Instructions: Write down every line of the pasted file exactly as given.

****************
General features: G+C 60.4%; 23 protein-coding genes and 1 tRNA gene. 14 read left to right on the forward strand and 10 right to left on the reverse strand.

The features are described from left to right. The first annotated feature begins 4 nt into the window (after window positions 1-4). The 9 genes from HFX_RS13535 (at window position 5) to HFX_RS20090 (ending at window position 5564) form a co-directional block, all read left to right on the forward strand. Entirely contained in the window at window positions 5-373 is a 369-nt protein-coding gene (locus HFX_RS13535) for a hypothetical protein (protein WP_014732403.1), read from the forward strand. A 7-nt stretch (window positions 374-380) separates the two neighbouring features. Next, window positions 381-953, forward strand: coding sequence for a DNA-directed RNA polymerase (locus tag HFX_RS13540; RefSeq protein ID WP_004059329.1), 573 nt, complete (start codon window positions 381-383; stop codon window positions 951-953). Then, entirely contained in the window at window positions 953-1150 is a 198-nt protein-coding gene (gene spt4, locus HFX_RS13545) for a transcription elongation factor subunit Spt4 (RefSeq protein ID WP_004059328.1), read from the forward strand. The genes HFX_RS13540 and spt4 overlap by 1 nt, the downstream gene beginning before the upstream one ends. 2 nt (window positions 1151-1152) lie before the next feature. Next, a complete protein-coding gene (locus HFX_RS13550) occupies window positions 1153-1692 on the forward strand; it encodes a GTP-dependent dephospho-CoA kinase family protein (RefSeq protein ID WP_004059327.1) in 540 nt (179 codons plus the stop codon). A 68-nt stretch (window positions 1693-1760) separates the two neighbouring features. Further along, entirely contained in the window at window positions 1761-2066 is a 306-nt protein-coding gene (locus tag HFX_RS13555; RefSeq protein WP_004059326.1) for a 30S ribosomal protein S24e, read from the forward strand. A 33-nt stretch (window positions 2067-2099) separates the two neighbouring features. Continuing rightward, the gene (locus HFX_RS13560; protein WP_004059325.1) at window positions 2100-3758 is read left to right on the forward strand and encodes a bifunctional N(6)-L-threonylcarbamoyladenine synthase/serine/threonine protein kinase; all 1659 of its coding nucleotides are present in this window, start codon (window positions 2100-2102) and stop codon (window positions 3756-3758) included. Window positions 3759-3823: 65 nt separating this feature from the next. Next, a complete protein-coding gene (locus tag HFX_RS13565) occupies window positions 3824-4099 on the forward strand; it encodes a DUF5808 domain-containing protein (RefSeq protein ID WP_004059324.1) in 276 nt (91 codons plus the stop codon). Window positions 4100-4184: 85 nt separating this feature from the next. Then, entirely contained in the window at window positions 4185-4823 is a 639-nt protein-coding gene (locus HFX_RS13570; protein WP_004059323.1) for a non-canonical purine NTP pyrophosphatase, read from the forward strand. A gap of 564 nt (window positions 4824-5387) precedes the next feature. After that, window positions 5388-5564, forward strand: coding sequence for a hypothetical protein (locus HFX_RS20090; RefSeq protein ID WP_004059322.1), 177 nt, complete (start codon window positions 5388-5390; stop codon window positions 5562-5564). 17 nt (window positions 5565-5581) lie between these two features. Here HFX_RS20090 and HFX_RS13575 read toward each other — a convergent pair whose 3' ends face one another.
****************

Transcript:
General features: G+C 60.4%; 23 protein-coding genes and 1 tRNA gene. 14 read left to right on the forward strand and 10 right to left on the reverse strand.

The features are described from left to right. The first annotated feature begins 4 nt into the window (after window positions 1-4). The 9 genes from HFX_RS13535 (at window position 5) to HFX_RS20090 (ending at window position 5564) form a co-directional block, all read left to right on the forward strand. Entirely contained in the window at window positions 5-373 is a 369-nt protein-coding gene (locus HFX_RS13535) for a hypothetical protein (protein WP_014732403.1), read from the forward strand. A 7-nt stretch (window positions 374-380) separates the two neighbouring features. Next, window positions 381-953, forward strand: coding sequence for a DNA-directed RNA polymerase (locus tag HFX_RS13540; RefSeq protein ID WP_004059329.1), 573 nt, complete (start codon window positions 381-383; stop codon window positions 951-953). Then, entirely contained in the window at window positions 953-1150 is a 198-nt protein-coding gene (gene spt4, locus HFX_RS13545) for a transcription elongation factor subunit Spt4 (RefSeq protein ID WP_004059328.1), read from the forward strand. The genes HFX_RS13540 and spt4 overlap by 1 nt, the downstream gene beginning before the upstream one ends. 2 nt (window positions 1151-1152) lie before the next feature. Next, a complete protein-coding gene (locus HFX_RS13550) occupies window positions 1153-1692 on the forward strand; it encodes a GTP-dependent dephospho-CoA kinase family protein (RefSeq protein ID WP_004059327.1) in 540 nt (179 codons plus the stop codon). A 68-nt stretch (window positions 1693-1760) separates the two neighbouring features. Further along, entirely contained in the window at window positions 1761-2066 is a 306-nt protein-coding gene (locus tag HFX_RS13555; RefSeq protein WP_004059326.1) for a 30S ribosomal protein S24e, read from the forward strand. A 33-nt stretch (window positions 2067-2099) separates the two neighbouring features. Continuing rightward, the gene (locus HFX_RS13560; protein WP_004059325.1) at window positions 2100-3758 is read left to right on the forward strand and encodes a bifunctional N(6)-L-threonylcarbamoyladenine synthase/serine/threonine protein kinase; all 1659 of its coding nucleotides are present in this window, start codon (window positions 2100-2102) and stop codon (window positions 3756-3758) included. Window positions 3759-3823: 65 nt separating this feature from the next. Next, a complete protein-coding gene (locus tag HFX_RS13565) occupies window positions 3824-4099 on the forward strand; it encodes a DUF5808 domain-containing protein (RefSeq protein ID WP_004059324.1) in 276 nt (91 codons plus the stop codon). Window positions 4100-4184: 85 nt separating this feature from the next. Then, entirely contained in the window at window positions 4185-4823 is a 639-nt protein-coding gene (locus HFX_RS13570; protein WP_004059323.1) for a non-canonical purine NTP pyrophosphatase, read from the forward strand. A gap of 564 nt (window positions 4824-5387) precedes the next feature. After that, window positions 5388-5564, forward strand: coding sequence for a hypothetical protein (locus HFX_RS20090; RefSeq protein ID WP_004059322.1), 177 nt, complete (start codon window positions 5388-5390; stop codon window positions 5562-5564). 17 nt (window positions 5565-5581) lie between these two features. Here HFX_RS20090 and HFX_RS13575 read toward each other — a convergent pair whose 3' ends face one another.